Azerbaijan, Baku, Dec. 3 /Trend S.Isayev, T. Jafarov/
Iran's Foreign Minister Ali Akbar Salehi said that the decision whether the U.S. and Iran should hold direct talks is up to the Supreme Leader Ayatollah Ali Khamenei, IRNA reported.
Salehi made the remarks, responding to U.S. Secretary of State Hillary Clinton's remarks made last week.
Clinton called Iran the hardest issue she has dealt with as secretary of state "because of the dangers that its behavior already poses and the geometrically greater danger that a nuclear-armed Iran would pose", Reuters reported.
Clinton noted that the U.S. is open to bilateral talks about Iran's nuclear program if Tehran is "ever ready".
Speaking to a group of officials, experts and diplomats from the United States and the Middle East, Clinton stressed that the Obama administration is prepared for bilateral talks with Iran.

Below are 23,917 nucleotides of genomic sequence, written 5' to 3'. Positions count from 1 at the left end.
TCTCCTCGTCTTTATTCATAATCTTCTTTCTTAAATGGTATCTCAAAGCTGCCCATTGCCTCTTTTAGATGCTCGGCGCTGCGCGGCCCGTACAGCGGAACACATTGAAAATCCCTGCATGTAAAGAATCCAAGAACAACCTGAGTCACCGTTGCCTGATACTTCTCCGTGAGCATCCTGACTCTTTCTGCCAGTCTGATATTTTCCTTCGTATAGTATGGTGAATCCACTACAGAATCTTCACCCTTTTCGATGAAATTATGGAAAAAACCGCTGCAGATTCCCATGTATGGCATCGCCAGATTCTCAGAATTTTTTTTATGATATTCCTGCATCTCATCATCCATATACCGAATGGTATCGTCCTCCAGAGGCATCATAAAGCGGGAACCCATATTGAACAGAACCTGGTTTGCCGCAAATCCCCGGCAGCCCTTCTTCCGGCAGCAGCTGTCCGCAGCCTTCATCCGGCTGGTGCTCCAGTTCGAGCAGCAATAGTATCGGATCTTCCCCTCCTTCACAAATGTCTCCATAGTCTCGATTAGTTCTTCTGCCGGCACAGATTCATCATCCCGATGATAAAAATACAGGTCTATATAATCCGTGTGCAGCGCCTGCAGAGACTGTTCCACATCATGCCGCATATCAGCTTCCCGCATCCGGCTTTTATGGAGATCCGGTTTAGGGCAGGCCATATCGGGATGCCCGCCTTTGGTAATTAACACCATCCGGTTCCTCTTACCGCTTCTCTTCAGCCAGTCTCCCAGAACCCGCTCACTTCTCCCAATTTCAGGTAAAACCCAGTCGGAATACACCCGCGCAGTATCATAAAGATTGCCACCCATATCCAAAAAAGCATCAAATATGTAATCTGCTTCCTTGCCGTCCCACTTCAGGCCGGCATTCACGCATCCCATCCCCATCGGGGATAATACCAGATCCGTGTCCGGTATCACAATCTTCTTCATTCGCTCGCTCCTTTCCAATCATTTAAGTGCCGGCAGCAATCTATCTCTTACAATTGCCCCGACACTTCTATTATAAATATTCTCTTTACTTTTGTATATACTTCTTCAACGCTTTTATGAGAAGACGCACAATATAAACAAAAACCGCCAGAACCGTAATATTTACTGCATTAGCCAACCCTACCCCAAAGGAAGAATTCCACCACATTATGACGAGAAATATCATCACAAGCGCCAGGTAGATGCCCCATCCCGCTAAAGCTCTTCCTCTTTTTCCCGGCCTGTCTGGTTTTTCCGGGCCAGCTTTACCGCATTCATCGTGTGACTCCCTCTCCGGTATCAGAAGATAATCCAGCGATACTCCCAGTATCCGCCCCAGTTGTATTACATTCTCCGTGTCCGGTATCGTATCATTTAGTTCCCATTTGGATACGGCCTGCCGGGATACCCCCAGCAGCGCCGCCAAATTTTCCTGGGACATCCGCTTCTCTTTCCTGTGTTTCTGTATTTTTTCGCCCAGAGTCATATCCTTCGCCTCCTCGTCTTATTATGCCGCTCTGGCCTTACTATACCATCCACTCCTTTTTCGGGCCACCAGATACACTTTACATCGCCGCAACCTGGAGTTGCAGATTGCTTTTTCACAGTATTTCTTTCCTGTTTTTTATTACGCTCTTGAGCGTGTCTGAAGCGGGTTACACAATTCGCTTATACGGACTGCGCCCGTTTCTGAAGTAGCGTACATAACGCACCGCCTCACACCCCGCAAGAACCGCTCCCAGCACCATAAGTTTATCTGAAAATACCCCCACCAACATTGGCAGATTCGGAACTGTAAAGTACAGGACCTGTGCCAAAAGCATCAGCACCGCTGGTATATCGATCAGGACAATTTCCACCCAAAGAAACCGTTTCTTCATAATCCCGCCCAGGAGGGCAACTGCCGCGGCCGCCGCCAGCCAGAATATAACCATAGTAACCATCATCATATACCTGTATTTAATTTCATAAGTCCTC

For now, Clinton said Washington is working with members of the so-called P5+1 group of major powers - Britain, China, France, Germany, Russia and the United States - to resume talks with Iran about its nuclear program.
"We are working on the P5+1 and making our willingness known that we are ready to have a bilateral discussion if they are every ready to engage," said Clinton, who has said she plans to step down as secretary of state next year.
Iran's Foreign Minister noted that the indirect negotiations between the U.S. and Iran are being held already.
He added that if talking about the broad direct negotiations, then it is up to the Supreme Leader to decide.
"What is the exact purpose of such negotiations? The nuclear negotions are being held with the P5+1, and holding direct nuclear talks with the U.S. is not considered important at the moment," Salehi noted.
The United States and its allies suspect Iran of seeking to develop nuclear arms under cover of its civilian atomic program. Iran denies this, saying its program is for peaceful purposes such as power generation and producing medical isotopes.